I have been following herbs through the supply chain for the past three years. I’ve traveled to Bulgaria, Poland, Hungary, Germany, the UK, India, and the United States. I began this project because I was interested in the plants and what happened as they moved from living entities growing in meadows and forests to products sitting on a shelf. Yet what captured my attention at each step of the supply chain were not the plants, but the people. Especially the men and women working directly with the plants, whether growing them on 1, 10, or 100-acre plots, or collecting them in the fields and mountains they call home.
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My conversations with these men and women were in broken English or with poor translation; most just scratched the surface. Yet as I listened, things I had found so shocking about the industry: the huge piles of overly dried herbs, the thick spider webs hanging over unbagged herbs, the noisy machinery, the seeming chaos of so many different plants from so many different places – became less important. What mattered instead were the people and their stories—and the way, even in such brief encounters, we were able to connect around their work and my interest in the plants.
A month or so after I returned, I was walking down the tea aisle of our local food coop. A box of Traditional Medicinals Gypsy Cold Care tea caught my attention, and I took it off the shelf to read what the box had to say. It said that the Elder flowers in the tea were FairWild certified and were wild-collected from near the Bialowieza Forest in Poland—and then it described the region and the collectors, one of whom was likely the very collector whom I had recently met while visiting this company in Poland.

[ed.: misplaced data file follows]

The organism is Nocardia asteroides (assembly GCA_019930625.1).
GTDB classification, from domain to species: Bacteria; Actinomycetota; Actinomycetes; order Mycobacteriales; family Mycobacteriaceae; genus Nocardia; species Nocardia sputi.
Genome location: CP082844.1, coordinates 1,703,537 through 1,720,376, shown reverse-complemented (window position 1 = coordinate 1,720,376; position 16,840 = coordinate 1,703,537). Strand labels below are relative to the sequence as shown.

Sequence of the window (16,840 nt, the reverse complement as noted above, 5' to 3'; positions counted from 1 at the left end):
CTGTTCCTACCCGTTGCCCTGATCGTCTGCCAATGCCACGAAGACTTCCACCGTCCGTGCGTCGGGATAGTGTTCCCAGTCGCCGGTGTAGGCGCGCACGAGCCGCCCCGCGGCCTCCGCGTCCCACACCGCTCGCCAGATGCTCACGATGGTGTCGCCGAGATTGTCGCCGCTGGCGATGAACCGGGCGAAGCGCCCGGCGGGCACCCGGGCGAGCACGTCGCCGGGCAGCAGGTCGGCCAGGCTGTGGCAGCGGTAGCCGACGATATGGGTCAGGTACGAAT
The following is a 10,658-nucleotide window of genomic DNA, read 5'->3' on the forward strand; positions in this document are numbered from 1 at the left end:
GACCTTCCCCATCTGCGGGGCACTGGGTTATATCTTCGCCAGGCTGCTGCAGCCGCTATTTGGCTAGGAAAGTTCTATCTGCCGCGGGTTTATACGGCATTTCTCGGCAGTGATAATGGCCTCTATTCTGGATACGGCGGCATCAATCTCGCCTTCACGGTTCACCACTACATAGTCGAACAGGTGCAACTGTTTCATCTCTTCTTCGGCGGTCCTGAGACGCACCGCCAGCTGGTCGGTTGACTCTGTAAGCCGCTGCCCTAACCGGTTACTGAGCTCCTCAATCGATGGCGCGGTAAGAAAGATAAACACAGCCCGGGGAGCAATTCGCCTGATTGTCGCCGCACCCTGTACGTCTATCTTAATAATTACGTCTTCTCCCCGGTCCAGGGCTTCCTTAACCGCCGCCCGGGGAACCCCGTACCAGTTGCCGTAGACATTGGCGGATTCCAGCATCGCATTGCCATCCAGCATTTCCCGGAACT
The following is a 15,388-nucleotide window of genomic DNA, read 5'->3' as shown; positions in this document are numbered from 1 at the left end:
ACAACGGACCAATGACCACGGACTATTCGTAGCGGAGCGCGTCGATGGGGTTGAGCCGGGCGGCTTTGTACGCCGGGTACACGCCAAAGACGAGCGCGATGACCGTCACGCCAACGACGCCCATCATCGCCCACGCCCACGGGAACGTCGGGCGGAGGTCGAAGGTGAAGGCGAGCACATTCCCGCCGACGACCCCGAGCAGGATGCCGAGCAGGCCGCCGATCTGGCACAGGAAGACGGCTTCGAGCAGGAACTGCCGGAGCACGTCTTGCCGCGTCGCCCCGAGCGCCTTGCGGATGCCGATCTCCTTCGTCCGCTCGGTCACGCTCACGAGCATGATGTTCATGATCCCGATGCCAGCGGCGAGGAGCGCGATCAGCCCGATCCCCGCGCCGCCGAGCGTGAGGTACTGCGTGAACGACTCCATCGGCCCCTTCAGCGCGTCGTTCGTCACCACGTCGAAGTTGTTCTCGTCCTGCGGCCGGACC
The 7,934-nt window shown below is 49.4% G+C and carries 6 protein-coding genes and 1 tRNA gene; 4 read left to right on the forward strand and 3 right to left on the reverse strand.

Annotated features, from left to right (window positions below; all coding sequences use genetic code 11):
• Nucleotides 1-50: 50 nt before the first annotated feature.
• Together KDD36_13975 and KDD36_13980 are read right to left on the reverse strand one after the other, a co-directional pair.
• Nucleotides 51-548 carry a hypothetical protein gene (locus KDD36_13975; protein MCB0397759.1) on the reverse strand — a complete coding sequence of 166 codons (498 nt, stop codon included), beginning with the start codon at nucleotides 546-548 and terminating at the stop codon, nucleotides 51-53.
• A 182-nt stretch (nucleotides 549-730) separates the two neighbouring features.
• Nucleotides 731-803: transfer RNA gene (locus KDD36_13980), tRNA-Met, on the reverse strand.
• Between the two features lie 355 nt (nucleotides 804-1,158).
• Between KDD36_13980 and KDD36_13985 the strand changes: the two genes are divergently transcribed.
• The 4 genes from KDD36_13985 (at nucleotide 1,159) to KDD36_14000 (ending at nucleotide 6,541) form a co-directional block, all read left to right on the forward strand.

I realized this was probably the first time in my life I had visited the place where the raw materials for a product distributed on the international market had been sourced. I decided to buy the tea. And as I placed the box in my cart, I felt something subtle shift inside – a lowering of a defense I only realized had been there by its sudden absence: the defense against all I can’t control about the impacts of every purchase I make. For this one box of tea, there was nothing to defend.
I know commodity systems are complicated, that things aren’t always what we want to believe and that the benefits don’t always flow to the people for whom they are intended. Supply chains are complex and, as with anything, it is important to do our homework.
Even so, I can’t help feeling that in our focus on how plants can heal us, we’ve missed seeing how these plants also connect us to people whose lives the economy has rendered invisible. As I think about the people on the far side of the supply chain, I begin to consider not just how a particular product might serve me, but how my purchase of it might help particular people in particular places. I begin to see how the plants reconnect us not only with the larger ecological web of life but with a broader social and cultural web as well. And I wonder if this might be a key piece of the healing they make possible.